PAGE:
Installation view of Howard Halle's exhibition "Return to Graceland, Works from the '80s and '90s" at Elizabeth Dee, New York. Photo: Etienne FrossardA conceptual artist whose best known work is related to the recently revised Neo-Geo and Infotainment movements of the late-1980s and early-‘90s, Howard Halle is currently the subject of a solo show presenting a number of his seminal pieces at Elizabeth Dee in New York.
A British artist who lives and works in New York, Anthony McCall is widely known for “solid” light installations created by projecting beams of light in dark, mist-shrouded galleries. The result allows viewers to immerse themselves and transform their experience of space. Readying for the first American survey of his light pieces at Pioneer Works in Brooklyn, McCall talked to Time Out New York about the show and his roots in performance art. You call your installations solid light works. Why?
Celebrating the 100th anniversary of the avant-garde art and design movement De Stijl, the dynamic exhibition “Mondrian to Dutch Design” took place in 18 cities across Holland over the course of the past year—undoubtedly making it the biggest art and design show ever and certainly the best and most comprehensive cultural events of the year.
Muck Rack makes it simple to find people, tweets, or articles that mention any name, keyword, company, hashtag etc. We've compiled this guide to help you make the most of your search.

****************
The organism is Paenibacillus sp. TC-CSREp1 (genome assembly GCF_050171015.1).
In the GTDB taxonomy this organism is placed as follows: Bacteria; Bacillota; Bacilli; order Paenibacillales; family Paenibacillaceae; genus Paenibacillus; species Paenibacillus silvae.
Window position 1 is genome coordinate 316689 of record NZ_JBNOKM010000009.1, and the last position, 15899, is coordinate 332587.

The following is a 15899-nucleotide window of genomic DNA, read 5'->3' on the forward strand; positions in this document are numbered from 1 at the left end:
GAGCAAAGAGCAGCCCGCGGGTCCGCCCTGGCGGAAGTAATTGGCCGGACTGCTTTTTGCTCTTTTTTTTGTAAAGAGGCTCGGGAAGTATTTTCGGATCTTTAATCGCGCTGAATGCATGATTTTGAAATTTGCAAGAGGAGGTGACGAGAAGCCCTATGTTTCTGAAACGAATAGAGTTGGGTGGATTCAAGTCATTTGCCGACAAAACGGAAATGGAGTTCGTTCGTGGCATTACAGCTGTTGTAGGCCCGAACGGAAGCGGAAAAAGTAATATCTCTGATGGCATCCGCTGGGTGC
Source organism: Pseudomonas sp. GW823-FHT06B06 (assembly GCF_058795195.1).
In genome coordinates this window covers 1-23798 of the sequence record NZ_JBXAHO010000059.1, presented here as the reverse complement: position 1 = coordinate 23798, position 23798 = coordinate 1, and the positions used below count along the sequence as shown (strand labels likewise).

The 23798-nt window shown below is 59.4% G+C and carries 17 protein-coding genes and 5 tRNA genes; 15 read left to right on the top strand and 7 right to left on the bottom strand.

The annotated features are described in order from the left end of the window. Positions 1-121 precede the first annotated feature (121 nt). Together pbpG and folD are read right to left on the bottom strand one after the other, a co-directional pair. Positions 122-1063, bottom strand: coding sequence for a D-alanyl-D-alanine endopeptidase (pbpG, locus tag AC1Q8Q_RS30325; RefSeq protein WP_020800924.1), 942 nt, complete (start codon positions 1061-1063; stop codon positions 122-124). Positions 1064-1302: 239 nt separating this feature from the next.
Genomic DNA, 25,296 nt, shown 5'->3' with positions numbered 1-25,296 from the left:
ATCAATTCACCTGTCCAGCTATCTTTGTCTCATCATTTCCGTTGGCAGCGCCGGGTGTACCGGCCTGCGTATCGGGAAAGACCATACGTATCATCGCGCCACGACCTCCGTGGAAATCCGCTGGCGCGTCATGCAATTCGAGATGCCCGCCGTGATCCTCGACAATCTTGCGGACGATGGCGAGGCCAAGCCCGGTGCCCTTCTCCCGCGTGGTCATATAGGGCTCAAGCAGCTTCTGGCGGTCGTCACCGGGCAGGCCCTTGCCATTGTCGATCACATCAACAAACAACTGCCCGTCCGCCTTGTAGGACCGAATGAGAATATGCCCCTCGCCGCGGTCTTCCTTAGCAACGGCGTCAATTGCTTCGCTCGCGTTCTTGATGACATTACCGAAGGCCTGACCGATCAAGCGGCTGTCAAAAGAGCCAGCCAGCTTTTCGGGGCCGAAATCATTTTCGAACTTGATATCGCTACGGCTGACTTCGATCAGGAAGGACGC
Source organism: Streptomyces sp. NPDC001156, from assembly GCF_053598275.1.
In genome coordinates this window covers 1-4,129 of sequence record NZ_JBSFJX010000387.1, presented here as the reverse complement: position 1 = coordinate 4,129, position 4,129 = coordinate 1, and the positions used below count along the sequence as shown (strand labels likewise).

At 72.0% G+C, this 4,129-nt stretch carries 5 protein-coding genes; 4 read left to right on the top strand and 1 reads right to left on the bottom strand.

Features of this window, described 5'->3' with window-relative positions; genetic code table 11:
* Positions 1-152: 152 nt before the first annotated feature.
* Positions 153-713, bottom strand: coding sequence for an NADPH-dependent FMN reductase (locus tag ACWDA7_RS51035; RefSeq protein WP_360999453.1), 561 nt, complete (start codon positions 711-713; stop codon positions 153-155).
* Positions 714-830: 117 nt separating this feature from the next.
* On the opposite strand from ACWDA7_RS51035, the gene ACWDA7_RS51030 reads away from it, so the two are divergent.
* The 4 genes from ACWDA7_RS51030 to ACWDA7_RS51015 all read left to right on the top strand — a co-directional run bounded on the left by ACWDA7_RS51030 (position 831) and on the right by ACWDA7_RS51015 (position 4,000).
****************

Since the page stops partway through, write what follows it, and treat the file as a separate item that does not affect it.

Selecting a term
Start searching tweets, articles from media outlets, articles mentioned in tweets, journalists'
names, titles and bios with some suggested searches:
Companies or Topics (e.g. iPhone, Microsoft)
Phrases (e.g. "cloud computing") — use quotes to keep the terms together
Twitter handles (e.g. @username) — returns those who have mentioned or replied to
Names (e.g. "David Pogue")
Hashtags (e.g. #sxsw, #london2012)
Bio details (e.g. vegan, Olympics, father)
Muck Rack's Advanced Search allows for many boolean operators.
Find results that mention multiple specified terms, use AND or
+. For example, ensure each result contains both Elon Musk and Mark Zuckerberg by
searching Musk AND Zuckerberg or Musk + Zuckerberg.
Use the operators OR or , to broaden your search when you'd like either of
multiple terms to appear in results. (This is the default behavior of our search when no operators
are used). For example, results will contain either cake or cookie by searching cake OR cookie or cake,cookie
Use NOT or - to subtract results from your search. For
example, searching Disney will yield results about the Walt Disney Company as well as Walt Disney
World Resort. To exclude mentions of Disney World, search for Disney -World or Disney
When using one of these operators with a phrase, enclose it in quotation marks. For example, you can
find results about smartphones excluding Apple's iPhone 4S by searching smartphone -"iPhone
Exact case matching or punctuation
If you're searching for a brand name or keyword that relies on specific punctuation marks or capitalization, you can
find results that match your exact query by adding matchcase: before the keyword you're searching for, like matchcase:E*TRADE .
Use parentheses to separate multiple
boolean phrases. For example, to find journalists talking about having fun in Disney World or
Disneyland, search for ("disney world" OR disneyland) AND fun.
An asterisk can be used to search for any variation of a root word truncated by the asterisk. For example, searching for admin* will return results for administrator, administration, administer, administered, etc.
A near operator is an AND operator where you can control the distance between the words. You can vary the distance the near operation uses by adding a forward slash and number (between 0-99) such as strawberries NEAR/10 "whipped cream", which means the strawberries must exist within 10 words of "whipped cream".